Common Word, Common Lord

In the Name of God: The Eternally and Extremely Loving and Caring

The situation was ripe for disaster, and indeed, disaster struck.

A 20-year-old man intentionally rammed his car into a throng of anti-racist protesters, killing one and injuring dozens of others. This happened amidst a rally by White Supremacists in Charlottesville, Virginia where hundreds of counter protesters also showed up to voice their opposition.

While scenes like these have occurred in multiple places around the world, it is shocking to see the same happen here in the United States. I am deeply pained by what happened, and my thoughts and prayers are with the victims, their families, and all of the Commonwealth of Virginia tonight.

This latest attack comes in the wake of a bomb attack at a suburban Minneapolis mosque, which occurred on August 6, 2017. Suspects are still at large in that attack.

The President issued a statement in response to today's attack:

We condemn in the strongest possible terms this egregious display of hatred, bigotry and violence, on many sides. On many sides. It's been going on for a long time in our country. Not Donald Trump, not Barack Obama. This has been going on for a long, long time.

Yet, what should have the President called this terrible event?

Terrorism, plain and simple.

There are some who have done just that, including former homeland security adviser for George W. Bush, Frances Townsend:

But more need to do the same.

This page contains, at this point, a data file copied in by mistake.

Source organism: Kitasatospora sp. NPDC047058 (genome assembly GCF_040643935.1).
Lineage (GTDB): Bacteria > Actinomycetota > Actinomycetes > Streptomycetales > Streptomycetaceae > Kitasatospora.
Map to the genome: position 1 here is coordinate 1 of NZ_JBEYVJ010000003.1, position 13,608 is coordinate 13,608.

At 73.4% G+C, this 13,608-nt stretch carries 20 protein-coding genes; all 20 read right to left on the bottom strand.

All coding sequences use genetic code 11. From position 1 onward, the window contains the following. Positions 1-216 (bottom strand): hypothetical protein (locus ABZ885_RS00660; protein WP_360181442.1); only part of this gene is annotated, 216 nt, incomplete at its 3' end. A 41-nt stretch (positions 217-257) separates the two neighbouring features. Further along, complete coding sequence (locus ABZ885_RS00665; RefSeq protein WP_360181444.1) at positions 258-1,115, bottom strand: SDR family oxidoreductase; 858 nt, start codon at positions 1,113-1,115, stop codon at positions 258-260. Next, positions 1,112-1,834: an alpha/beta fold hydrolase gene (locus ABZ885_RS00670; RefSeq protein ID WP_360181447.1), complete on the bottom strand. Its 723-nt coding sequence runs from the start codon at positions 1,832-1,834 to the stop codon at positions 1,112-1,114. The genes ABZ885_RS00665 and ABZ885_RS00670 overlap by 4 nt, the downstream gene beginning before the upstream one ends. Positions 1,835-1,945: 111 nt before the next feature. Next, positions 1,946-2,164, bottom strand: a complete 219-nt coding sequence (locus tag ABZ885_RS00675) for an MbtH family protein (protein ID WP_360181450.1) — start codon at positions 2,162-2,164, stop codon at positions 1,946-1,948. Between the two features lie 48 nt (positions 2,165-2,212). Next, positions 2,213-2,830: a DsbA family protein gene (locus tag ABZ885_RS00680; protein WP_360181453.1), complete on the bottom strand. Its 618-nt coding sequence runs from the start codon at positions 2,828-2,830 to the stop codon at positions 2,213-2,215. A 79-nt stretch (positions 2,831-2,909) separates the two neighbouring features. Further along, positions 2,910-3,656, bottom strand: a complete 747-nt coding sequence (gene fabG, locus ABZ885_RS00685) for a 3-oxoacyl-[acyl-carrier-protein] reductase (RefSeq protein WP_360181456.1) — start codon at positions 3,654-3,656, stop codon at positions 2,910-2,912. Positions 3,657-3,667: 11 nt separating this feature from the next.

What happened in Charlottesville and Minneapolis was terrorism. People may be splitting hairs about the dictionary definition of the word "terrorism," but it is as clear as day: the people behind these heinous acts of violence were seeking to terrorize their victims. It is wanton violence against the innocent. That's terrorism.

Let's think about this for a moment: had this murderer in Virginia been a Muslim; if there had been Muslims who firebombed a church, do you think there would have been this extended debate being played out now on cable news about whether or not this is terrorism? Absolutely not.

Well, we need to call a spade a spade. For far too long, the word "terrorism" has been associated only with violence against the innocent by Muslims. And make no mistake about it, what happened at Westminster Bridge, as an example, was a clear act of terrorism.

But so was what happened in Minneapolis last week and Charlottesville today. The double standard has to stop.

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